Brenda, age 36:
“I had asked for a raise and my boss, Ron, never set up a meeting. I asked him again and he gave me a 10% increase, but he also told me he would like me to work an extra four hours per week for the next sixty to ninety days. When I asked if I would be paid overtime, he answered, ‘Absolutely,’
“The first week he signed my paycheck, which included my increase and the four extra hours, he made a comment that it did not look right, but he wanted to let it go. The next week, when I gave him the paychecks to be signed, he blew up! He said I was gouging him – I was taking advantage of him. He denied remembering that I had asked him specifically about being paid for the extra time I was working. Then he went on to rant and rave about other things that had nothing to do with me.”
“My first reaction was feeling guilty for disappointing him. That feeling passed and was followed by the desire to point out that he was wrong and making a false accusation. After a few more seconds, however, I realized that his anger wasn’t about me and wasn’t about taking advantage of him. I just happened to be at the wrong place at the wrong time. I did not take it personally. I sat there quietly as he finished signing all the checks, belly-aching all the while. I did not mind being silent at all. I didn’t have anything to say, so I didn’t say anything. I didn’t feel threatened or devastated. I was not guilty of anything. I didn’t feel irresponsible as I sat there letting the waves of his anger wash over me. I was not responsible for causing his distress or for relieving it.”
“However, I did feel hurt by his unfounded attack. I also felt disappointed in him as a manager. I had trusted him to be a mature, competent person, and I felt that he had betrayed my trust by behaving in this inappropriate manner. But the loss was more his than mine. I was not standing in judgment on this unhappy man. I was merely regretting that it had happened. I was aware he had lost control and that he could lose it again at any time. Perhaps I had put him on a pedestal before. Now, I have found that he is merely an imperfect human being like the rest of us. I felt a sense of loss. It was the trust I used to have in him. He had made it hard for me to trust him.”
“Previously, I would have felt crushed and annihilated like an ant that had been stepped on. This time, however, I didn’t take it personally. I was able to cope with a painful, potentially destructive situation. I realized that I had made a very significant choice. I had chosen to stop reacting to someone else’s standards and started to live on my own terms. Instead of trying to correct his thinking or placate him or make him ‘understand my position,’ I made a real choice for myself:
a) I chose not to take his onslaught personally, as if it were a reflection on my worth as a person.
b) I did not perceive it as a victimization because I managed to respect myself as a worthwhile human being in spite of the hurtful things he was saying.
c) I was able to consider the source – ‘It’s only old Ron ranting again.’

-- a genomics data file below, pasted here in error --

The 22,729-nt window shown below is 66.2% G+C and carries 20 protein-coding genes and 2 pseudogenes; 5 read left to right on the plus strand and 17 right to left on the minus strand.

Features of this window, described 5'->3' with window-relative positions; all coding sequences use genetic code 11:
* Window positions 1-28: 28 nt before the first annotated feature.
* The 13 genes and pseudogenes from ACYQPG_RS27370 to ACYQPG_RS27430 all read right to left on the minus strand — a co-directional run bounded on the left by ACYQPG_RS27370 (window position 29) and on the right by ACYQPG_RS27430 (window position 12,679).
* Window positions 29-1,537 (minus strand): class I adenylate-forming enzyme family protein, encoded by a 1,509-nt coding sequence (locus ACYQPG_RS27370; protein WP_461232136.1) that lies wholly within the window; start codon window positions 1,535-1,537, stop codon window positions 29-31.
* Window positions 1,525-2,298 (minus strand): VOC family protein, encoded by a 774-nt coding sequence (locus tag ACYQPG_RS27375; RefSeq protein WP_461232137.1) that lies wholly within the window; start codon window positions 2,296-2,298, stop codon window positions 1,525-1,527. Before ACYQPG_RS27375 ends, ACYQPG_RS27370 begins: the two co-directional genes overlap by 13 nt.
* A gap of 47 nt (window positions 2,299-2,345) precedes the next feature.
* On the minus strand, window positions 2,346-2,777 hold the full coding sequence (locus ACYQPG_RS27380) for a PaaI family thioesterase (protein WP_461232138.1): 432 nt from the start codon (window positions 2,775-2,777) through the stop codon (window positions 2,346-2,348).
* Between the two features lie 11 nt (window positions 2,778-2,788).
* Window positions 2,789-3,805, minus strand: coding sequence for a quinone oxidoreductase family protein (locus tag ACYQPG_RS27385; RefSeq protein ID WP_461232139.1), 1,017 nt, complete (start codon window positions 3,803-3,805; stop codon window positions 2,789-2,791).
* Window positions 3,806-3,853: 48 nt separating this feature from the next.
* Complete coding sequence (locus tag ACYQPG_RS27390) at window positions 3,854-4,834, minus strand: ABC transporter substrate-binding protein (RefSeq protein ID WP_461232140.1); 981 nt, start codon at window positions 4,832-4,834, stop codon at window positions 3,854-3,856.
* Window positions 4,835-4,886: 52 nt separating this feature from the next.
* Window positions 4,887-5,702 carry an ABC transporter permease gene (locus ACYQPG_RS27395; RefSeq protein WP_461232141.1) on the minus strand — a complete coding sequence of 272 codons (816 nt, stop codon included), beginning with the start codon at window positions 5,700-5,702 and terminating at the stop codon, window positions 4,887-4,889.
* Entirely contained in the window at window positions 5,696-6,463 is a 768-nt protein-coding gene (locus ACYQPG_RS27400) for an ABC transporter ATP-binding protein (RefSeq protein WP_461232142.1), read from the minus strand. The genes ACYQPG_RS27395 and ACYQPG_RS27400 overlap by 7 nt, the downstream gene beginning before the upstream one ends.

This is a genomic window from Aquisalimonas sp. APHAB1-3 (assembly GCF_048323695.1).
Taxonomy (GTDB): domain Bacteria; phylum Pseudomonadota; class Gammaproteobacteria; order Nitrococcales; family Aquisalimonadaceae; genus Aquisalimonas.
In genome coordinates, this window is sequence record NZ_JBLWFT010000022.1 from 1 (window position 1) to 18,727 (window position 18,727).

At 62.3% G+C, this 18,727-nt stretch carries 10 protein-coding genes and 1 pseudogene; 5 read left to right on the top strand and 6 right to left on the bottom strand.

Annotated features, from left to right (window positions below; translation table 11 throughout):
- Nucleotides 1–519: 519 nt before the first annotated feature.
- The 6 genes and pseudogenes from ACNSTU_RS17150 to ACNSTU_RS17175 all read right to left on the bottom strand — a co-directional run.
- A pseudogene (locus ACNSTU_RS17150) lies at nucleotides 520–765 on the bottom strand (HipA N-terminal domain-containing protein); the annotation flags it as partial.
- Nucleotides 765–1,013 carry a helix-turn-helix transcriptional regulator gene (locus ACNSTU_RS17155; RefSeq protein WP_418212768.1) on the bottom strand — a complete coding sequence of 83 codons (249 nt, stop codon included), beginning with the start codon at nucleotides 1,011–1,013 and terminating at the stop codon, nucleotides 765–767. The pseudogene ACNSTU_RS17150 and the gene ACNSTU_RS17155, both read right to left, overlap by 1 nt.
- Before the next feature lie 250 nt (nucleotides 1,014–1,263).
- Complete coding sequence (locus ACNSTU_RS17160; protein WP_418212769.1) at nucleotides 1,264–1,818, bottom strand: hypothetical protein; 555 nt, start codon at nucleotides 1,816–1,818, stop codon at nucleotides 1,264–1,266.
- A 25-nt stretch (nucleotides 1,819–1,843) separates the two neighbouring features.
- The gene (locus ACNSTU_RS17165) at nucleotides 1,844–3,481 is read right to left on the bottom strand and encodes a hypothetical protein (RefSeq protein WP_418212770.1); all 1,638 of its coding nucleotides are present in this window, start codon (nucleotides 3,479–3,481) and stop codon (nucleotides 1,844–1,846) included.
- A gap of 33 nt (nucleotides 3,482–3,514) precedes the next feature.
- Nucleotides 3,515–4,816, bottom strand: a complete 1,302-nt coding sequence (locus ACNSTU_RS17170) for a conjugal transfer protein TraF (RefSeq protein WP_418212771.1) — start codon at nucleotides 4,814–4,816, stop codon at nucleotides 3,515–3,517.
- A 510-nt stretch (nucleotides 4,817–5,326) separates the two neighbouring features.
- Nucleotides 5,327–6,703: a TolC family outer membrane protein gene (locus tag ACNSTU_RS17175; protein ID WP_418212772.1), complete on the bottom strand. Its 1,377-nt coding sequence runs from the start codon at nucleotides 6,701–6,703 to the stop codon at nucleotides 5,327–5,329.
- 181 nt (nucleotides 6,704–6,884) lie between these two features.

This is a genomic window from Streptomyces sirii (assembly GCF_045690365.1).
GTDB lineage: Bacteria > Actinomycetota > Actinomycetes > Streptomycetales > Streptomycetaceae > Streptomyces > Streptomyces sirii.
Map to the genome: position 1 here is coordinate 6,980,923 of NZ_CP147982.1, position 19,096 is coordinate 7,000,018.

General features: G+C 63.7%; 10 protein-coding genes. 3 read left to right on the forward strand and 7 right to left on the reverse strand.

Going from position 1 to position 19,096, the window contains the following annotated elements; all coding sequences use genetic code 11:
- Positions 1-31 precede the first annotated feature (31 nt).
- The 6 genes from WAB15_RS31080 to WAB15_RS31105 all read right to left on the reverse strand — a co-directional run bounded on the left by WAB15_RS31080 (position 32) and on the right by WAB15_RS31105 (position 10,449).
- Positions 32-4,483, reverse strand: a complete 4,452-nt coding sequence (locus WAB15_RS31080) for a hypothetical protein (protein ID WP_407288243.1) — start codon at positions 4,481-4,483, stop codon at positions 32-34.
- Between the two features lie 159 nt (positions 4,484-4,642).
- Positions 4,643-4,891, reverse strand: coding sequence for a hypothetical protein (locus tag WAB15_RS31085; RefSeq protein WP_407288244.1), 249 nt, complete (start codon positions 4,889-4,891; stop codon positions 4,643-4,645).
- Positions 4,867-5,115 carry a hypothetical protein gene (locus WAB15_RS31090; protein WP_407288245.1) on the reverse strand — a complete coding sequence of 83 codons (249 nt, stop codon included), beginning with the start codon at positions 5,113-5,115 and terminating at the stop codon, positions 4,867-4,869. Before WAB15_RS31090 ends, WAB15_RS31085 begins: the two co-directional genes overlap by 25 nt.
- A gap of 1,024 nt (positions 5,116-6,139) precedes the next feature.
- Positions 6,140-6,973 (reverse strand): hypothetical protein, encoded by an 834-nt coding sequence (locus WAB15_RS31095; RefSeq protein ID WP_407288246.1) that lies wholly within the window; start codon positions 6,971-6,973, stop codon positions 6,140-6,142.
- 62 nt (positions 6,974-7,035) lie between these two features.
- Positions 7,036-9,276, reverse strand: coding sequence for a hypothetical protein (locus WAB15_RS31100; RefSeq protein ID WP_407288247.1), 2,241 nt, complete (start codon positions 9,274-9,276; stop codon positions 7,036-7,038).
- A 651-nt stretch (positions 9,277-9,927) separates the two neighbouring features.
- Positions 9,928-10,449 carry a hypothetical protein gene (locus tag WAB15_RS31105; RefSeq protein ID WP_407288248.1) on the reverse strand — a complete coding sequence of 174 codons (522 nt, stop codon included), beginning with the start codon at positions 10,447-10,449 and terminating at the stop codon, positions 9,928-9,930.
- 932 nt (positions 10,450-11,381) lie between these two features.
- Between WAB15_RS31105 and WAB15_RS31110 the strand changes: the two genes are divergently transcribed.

d) I was able to identify the anger as it rose up in me. I managed it like a grownup. I accepted my right to be angry in the present. I didn’t suppress it, I didn’t let it blow up out of proportion to what really happened. I stayed focused on what was happening in reality. I wrote Ron an anger letter and tore it up. It wasn’t for him, it was for me.”
“I am sure that, by restraining my old impulses, I avoided aggravating Ron’s anger problem. I allowed the storm to run its course in a much shorter time. I wasn’t out of control, I was in control of myself. It wasn’t nearly as hard to do as I thought it would be at first, and I know I can do it again any time.”
“After it blew over, Ron went on with his business like nothing had happened. In a sense, nothing had, nothing that made sense in the real world anyway. It was unpleasant, it was scary, and I wish it wouldn’t happen. But if and when it does, I am confident that I will be able to ride it out again. Since I’ve stopped taking it so personally, my anxiety is a lot better.”
“I could quit my job and go to work for someone else. But who is to say that the next boss will be any different? I am already beginning to see that as I get out of Ron’s way and let his anger run its course, these anger attacks end sooner and sooner each time. Also, they are coming farther apart. That is encouraging. I know that Ron isn’t perfect, but I’m not perfect either. He puts up with me, I can put up with him, in spite of his faults and imperfections.”
“I am not a worse employee because of Ron’s angry words. I will never be inferior nor will I be superior, I will always be good enough. My mistake was to take his kid stuff personally which I can stop doing any time I choose. I can also choose to identify his insults as absurd nonsense and not take them seriously. If he called me a purple elephant, I don’t change colors and grow a trunk. If he says the world is flat and the grass is pink, it doesn’t means it true. In a way, he is demonstrating that his arguments are bankrupt and he is regressing to this absurd, childish level of debate because he is out of ammo. I can chose to be an adult and act as a model of respect.”
Angry boss image available from Shutterstock.